The Slatest

Michigan Board Approves Snyder Recall Petition Effort, but It’s Not Related to Flint

Rick Snyder
Michigan Gov. Rick Snyder at a press conference in Detroit on Dec. 10, 2014.

Rebecca Cook/Reuters

Michigan’s Board of State Canvassers has approved the wording of a petition to recall Gov. Rick Snyder, MLive and the Detroit News report. Caveat: While the governor has been in national headlines because of the Flint lead-poisoning crisis and specifically because of decisions made by emergency managers he appointed to run that city, the petition that was approved on Monday actually cites an executive action Snyder took regarding the emergency state takeover of certain schools.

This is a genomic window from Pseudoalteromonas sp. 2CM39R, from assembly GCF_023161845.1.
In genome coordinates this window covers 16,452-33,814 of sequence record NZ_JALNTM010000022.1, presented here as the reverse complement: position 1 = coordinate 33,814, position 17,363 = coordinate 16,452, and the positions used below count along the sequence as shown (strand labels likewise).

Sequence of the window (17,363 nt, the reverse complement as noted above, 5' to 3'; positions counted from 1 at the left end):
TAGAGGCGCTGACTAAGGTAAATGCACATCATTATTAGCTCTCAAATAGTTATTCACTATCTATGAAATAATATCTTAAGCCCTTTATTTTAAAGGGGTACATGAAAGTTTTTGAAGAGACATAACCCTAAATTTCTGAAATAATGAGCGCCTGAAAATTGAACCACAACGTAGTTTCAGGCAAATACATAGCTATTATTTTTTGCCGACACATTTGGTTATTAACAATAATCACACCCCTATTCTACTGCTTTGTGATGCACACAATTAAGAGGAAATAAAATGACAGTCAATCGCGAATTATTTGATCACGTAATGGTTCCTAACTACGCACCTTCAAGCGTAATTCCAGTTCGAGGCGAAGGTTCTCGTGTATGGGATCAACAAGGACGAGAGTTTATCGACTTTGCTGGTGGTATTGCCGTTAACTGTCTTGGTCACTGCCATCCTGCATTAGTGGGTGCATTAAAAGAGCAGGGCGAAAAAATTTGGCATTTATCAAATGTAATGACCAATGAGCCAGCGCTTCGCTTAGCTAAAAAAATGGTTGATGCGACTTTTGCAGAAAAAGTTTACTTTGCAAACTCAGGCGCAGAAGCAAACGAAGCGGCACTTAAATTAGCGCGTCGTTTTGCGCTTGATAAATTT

The petition’s backer now has 60 days to collect 790,000 signatures; if he’s successful, a measure to recall Snyder would appear on Michigan’s ballot in November. The Board of Canvassers has rejected a number of Flint-related petitions on the grounds that they were not specific enough about why Snyder should be recalled from office.

The Detroit Free Press reported on Jan. 28 that while 58 percent of Michigan residents believe Snyder is doing a poor job as governor, only 29 percent believe he should resign; that poll, however, was released before the publication of March 2015 emails alerting the governor’s office that some public health officials believed Flint River water was responsible for an outbreak of Legionnaires’ disease in the city. Snyder said he wasn’t told about the link until this January; perhaps even more problematically, some of the Snyder administration officials who learned about the Legionnaires’ outbreak last March were involved in downplaying and outright denying the existence of problems with Flint River water in summer 2015.

Snyder has been Michigan governor since 2011; he won re-election in 2014 and would be prohibited from running again in 2018 by term limits.

Read more in Slate about Flint, Michigan’s drinking water emergency.